GFM Network News

Greater sage grouse.

Saskatchewan organizations piloting new conservation agreements

Environment: News Roundup from the June 2019 issue of Canadian Cattlemen

The Saskatchewan Stock Growers Association and South of the Divide Conservation Action Program have secured funding to pilot new results-based conservation agreements with beef producers. “The whole idea behind these agreements is that we’re not being prescriptive in our management. We’re letting the producers do the decision-making that supports species-at-risk habitat,” said Tom Harrison, executive […] Read more

History: The 76 Ranch on the Powder River: Part 1

Reprinted from the November 1951 issue of Canadian Cattlemen

History: The 76 Ranch on the Powder River: Part 1 By Herbert O. Brayer ‘Seventy years ago, on July 27, 1880 a trail herd if 2,500 Oregon bred cattle was slowly wending its way across the rolling, sage covered hills of southwestern Idaho enroute to still virgin ranges on the Powder River in Wyoming. The […] Read more

The ‘D. A. Thomas’ carried settlers and trading supplies up the Peace to Fort St. John. She also took out settlers’ produce and livestock.

History: Pathfinding Beyond the Peace (conclusion)

Reprinted from the December 1951 issue of Canadian Cattlemen

Pathfinding Beyond the Peace By Philip H. Godsell, F.R.G.S. , Former Inspecting Officer for the Hudson’s Bay Company ‘Leaving the Fontas River we paddled to Fort Nelson, and hundred miles to the northward where I found Mr. Hooker of the Hudson’s Bay Company. After vainly attempting to negotiate a swift Sickannie Chief River and push […] Read more

Spice maker seeks path to make vanilla milkshakes cheaper

Chicago/Antananarivo, Madagascar | Reuters — A kilo of vanilla beans costs more than a kilo of silver. Cultivated painstakingly over years from an orchid plant, vanilla is the second most expensive spice in the world, after saffron. In less than five years, the wholesale price has risen nearly 500 per cent, partly because of growing […] Read more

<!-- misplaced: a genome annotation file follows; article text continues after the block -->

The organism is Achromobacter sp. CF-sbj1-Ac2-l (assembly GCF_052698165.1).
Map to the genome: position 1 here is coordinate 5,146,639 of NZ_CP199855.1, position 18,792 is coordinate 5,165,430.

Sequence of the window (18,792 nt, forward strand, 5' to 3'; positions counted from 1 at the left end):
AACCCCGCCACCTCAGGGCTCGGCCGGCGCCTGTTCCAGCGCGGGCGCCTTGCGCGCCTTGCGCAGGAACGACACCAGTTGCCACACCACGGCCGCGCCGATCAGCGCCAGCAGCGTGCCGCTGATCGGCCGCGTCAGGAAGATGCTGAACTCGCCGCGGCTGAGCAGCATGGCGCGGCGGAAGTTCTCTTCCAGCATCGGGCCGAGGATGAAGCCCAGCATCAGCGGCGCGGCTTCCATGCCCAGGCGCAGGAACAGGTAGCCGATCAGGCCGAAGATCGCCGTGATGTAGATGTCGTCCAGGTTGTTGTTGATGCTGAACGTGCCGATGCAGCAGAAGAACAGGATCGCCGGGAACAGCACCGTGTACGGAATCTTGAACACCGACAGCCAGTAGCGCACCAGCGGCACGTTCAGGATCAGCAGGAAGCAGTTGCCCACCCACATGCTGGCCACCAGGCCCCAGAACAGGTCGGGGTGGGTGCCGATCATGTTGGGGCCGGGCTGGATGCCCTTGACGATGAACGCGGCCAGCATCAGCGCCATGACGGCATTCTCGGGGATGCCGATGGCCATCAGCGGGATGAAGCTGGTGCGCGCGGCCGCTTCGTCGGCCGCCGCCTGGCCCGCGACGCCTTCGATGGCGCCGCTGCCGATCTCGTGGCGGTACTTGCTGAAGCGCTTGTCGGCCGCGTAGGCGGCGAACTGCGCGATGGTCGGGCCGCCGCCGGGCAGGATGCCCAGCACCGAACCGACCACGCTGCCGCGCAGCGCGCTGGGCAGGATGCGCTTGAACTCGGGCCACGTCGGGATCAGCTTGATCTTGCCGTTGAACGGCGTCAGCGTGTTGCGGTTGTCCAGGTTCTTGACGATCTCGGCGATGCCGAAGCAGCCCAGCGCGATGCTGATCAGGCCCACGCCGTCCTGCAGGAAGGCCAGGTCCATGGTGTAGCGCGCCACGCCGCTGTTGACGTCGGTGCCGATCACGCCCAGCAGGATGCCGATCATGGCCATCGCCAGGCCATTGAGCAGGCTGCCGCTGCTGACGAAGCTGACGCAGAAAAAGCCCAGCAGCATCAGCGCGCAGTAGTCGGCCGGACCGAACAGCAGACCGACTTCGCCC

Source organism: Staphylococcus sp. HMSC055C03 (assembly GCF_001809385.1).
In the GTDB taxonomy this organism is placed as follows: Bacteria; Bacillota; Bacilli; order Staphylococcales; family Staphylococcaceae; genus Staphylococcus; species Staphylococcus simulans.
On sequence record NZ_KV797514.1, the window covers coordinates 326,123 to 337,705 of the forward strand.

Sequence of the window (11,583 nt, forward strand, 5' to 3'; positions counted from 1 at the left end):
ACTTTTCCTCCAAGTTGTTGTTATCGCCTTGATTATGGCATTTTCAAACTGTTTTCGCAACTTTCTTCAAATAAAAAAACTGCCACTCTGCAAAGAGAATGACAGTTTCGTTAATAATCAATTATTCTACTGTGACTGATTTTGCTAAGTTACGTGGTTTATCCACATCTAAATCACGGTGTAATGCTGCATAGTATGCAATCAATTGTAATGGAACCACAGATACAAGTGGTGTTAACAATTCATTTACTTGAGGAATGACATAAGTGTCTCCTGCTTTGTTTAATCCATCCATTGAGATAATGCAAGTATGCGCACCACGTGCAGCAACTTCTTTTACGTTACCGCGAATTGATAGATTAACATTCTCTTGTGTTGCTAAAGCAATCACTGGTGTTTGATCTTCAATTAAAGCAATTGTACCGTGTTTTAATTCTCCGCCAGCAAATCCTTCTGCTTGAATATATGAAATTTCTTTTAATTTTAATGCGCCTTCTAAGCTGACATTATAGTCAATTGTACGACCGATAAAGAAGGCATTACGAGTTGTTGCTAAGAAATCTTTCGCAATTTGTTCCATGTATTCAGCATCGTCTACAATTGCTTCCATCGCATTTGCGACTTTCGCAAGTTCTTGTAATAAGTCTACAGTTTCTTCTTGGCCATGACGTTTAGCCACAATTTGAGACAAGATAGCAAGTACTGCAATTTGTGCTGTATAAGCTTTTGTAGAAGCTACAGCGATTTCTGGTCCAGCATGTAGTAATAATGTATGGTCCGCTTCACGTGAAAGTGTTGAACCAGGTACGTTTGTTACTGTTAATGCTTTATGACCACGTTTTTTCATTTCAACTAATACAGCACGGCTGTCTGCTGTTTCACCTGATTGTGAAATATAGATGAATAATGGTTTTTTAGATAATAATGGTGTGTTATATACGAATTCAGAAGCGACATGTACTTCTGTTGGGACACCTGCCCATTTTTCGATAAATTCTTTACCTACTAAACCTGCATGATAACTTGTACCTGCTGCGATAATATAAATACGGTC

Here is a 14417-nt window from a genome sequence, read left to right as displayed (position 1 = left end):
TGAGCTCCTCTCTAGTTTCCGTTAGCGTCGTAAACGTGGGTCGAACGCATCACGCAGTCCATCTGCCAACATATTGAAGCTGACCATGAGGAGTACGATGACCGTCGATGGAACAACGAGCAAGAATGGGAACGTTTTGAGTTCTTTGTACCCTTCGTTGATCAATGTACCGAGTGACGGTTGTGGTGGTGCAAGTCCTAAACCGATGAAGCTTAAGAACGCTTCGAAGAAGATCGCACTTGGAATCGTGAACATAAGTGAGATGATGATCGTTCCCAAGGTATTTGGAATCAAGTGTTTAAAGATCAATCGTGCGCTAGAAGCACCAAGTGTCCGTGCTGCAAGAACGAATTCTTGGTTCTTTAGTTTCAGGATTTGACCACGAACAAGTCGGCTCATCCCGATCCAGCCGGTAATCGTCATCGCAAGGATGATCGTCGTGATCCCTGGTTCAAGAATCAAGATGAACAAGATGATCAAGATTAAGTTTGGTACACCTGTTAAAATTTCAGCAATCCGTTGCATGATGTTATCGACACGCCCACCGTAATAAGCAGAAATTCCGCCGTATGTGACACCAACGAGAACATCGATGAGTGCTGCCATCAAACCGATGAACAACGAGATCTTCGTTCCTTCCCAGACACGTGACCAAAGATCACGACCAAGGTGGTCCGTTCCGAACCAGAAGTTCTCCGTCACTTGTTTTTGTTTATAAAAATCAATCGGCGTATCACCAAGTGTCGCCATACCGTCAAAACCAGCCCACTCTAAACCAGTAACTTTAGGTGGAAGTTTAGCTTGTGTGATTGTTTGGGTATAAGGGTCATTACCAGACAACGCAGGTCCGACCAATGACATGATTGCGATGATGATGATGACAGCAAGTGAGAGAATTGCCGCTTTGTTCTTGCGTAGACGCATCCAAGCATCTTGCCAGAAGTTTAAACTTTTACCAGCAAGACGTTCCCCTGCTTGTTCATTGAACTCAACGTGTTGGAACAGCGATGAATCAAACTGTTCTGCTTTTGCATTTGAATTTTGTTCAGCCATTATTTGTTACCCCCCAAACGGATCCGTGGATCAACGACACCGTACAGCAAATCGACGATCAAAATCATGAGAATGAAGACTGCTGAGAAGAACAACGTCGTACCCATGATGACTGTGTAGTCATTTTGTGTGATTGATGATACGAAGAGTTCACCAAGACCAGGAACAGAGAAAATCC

Science often struggles to communicate its research findings as they are often technical and not readily understood.

Telling a story

Vet Advice with Dr. Ron Clarke

Our job as scientists is to find the truth. But we must also be storytellers. Science can’t exist without telling a story. The question is not whether we should use it, but how we should use it best, writes Nick Enfield in The Guardian. Scientists often struggle to communicate the findings of research. The subject […] Read more

Leaving crop residue and building soil through root growth ensures that rain won’t immediately hit exposed soil.

Water is our most important nutrient

From the Ground Up with Steve Kenyon

Is it just me or has anyone else noticed the increased flooding around the globe? Am I the only one who notices the increasing number of droughts? My local area, according to government data, has had seven droughts in the last 11 years. We also had people kayaking in the grocery store parking lot a […] Read more

History: Yards embargo at Calgary

Reprinted from the November 1951 issue of Canadian Cattlemen

By Kenneth Coppock, editor Weather is a factor over which cattlemen have no control. With favorable weather conditions and moderate prices cattlemen can experience a prosperous year. With unfavorable weather throughout the year and despite high prices the year may result in a loss from operations. Industry leaders in their discussion with government leaders on […] Read more

A group of cow-calf pairs at the pen show during the World Angus Secretariat.

Report from the World Angus Secretariat

Purely Purebred with Mike Millar: News about you from the May 2019 issue of Canadian Cattlemen

The Maritime Angus Association’s long time secretary-treasurer, Betty Lou Scott of Mount Thom, N.S., has stepped down from official duties. Her contribution and efforts to develop Maritime Angus are unmatched. Scott will still be involved as secretary-treasurer of the Nova Scotia Angus Association. The current and past board of directors thank Scott for all her […] Read more

Wild oats (yellow) invade the area the sprayer missed during the establishment year. The green is the nurse crops of oat.

Seeding tips for perennial forages

Managing plant residue from the previous year is important

Traditional annuals and cocktail cover crop mixtures can make great forage for cattle on a temporary basis, but over the long haul a good stand of perennial pasture may be the best choice, according to Lorne Klein, range management extension specialist, Saskatchewan Ministry of Agriculture at Weyburn. As a resource for producers who want to […] Read more